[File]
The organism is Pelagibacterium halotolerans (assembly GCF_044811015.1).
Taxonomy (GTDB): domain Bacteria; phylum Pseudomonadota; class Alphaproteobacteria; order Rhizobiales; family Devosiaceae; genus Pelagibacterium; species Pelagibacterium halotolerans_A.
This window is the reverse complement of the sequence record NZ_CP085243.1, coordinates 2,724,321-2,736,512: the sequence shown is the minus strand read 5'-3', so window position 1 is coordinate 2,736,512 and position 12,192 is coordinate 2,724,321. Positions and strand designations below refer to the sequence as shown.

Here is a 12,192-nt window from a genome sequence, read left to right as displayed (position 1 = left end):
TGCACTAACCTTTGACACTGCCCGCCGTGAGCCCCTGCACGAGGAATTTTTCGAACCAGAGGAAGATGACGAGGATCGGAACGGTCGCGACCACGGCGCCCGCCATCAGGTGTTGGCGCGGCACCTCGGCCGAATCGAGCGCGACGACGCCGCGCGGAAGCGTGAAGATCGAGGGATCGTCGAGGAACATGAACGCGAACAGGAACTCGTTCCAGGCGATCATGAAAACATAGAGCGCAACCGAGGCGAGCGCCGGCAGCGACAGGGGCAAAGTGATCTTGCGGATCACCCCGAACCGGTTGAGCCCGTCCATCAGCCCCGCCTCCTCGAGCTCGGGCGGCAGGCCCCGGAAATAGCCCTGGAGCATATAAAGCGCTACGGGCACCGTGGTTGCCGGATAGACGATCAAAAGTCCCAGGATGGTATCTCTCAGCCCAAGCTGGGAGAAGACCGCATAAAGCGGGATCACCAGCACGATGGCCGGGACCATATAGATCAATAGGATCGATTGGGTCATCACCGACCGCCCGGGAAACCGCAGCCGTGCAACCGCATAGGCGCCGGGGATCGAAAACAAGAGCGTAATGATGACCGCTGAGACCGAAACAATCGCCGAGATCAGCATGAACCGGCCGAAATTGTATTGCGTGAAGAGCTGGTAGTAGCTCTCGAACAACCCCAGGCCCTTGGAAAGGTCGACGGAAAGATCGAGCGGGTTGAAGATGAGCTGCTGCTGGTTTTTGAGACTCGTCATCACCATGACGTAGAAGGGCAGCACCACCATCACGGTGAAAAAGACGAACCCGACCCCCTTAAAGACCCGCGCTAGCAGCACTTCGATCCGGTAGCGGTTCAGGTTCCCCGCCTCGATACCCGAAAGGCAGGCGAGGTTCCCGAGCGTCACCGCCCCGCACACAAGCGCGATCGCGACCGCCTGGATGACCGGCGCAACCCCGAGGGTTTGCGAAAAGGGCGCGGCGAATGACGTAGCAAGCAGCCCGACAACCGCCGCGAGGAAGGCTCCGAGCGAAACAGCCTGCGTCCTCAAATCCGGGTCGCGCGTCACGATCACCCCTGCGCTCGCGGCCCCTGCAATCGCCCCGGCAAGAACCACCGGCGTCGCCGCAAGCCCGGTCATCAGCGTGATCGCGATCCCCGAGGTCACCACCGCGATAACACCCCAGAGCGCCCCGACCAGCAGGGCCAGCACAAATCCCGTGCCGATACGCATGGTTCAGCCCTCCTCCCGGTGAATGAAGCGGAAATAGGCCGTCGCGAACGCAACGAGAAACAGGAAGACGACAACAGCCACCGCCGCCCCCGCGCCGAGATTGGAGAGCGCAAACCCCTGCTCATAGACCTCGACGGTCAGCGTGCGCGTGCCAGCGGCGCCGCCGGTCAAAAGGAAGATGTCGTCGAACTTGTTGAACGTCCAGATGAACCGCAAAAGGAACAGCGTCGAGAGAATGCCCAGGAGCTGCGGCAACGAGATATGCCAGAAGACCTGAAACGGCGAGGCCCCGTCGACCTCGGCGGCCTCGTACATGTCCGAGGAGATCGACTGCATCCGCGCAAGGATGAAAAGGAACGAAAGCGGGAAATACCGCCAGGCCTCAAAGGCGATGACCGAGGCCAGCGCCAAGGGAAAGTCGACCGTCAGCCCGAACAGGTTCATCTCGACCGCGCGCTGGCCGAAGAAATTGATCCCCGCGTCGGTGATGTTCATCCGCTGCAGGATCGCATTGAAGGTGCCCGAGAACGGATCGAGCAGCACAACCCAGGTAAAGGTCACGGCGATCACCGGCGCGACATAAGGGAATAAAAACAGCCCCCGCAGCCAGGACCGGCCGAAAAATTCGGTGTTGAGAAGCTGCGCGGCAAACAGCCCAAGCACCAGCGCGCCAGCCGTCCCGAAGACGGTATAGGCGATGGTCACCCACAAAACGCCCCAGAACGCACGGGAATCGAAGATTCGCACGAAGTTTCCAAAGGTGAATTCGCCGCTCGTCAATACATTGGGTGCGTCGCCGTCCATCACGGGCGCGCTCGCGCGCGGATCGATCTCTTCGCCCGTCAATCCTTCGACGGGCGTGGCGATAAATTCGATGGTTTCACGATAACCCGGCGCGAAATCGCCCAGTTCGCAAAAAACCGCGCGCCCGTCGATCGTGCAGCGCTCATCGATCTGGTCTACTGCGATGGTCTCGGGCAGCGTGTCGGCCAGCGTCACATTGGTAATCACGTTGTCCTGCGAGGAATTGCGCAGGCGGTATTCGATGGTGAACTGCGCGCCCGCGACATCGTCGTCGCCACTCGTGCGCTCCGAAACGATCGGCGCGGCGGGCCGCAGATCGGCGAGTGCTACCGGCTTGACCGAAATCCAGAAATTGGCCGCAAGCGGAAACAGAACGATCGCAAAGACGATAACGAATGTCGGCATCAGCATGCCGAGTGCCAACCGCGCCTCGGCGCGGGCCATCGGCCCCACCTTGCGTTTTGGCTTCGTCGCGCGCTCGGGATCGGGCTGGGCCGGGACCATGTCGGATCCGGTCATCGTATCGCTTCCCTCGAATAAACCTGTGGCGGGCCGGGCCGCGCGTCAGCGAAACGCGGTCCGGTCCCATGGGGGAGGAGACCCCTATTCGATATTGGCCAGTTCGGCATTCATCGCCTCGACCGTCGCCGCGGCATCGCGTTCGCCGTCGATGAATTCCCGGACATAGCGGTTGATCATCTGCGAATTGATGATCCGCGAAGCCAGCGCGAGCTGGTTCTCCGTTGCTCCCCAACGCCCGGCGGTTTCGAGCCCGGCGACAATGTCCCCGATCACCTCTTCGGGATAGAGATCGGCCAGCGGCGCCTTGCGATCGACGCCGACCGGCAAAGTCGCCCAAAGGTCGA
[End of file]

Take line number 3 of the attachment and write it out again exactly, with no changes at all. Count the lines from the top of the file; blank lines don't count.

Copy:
This window is the reverse complement of the sequence record NZ_CP085243.1, coordinates 2,724,321-2,736,512: the sequence shown is the minus strand read 5'-3', so window position 1 is coordinate 2,736,512 and position 12,192 is coordinate 2,724,321. Positions and strand designations below refer to the sequence as shown.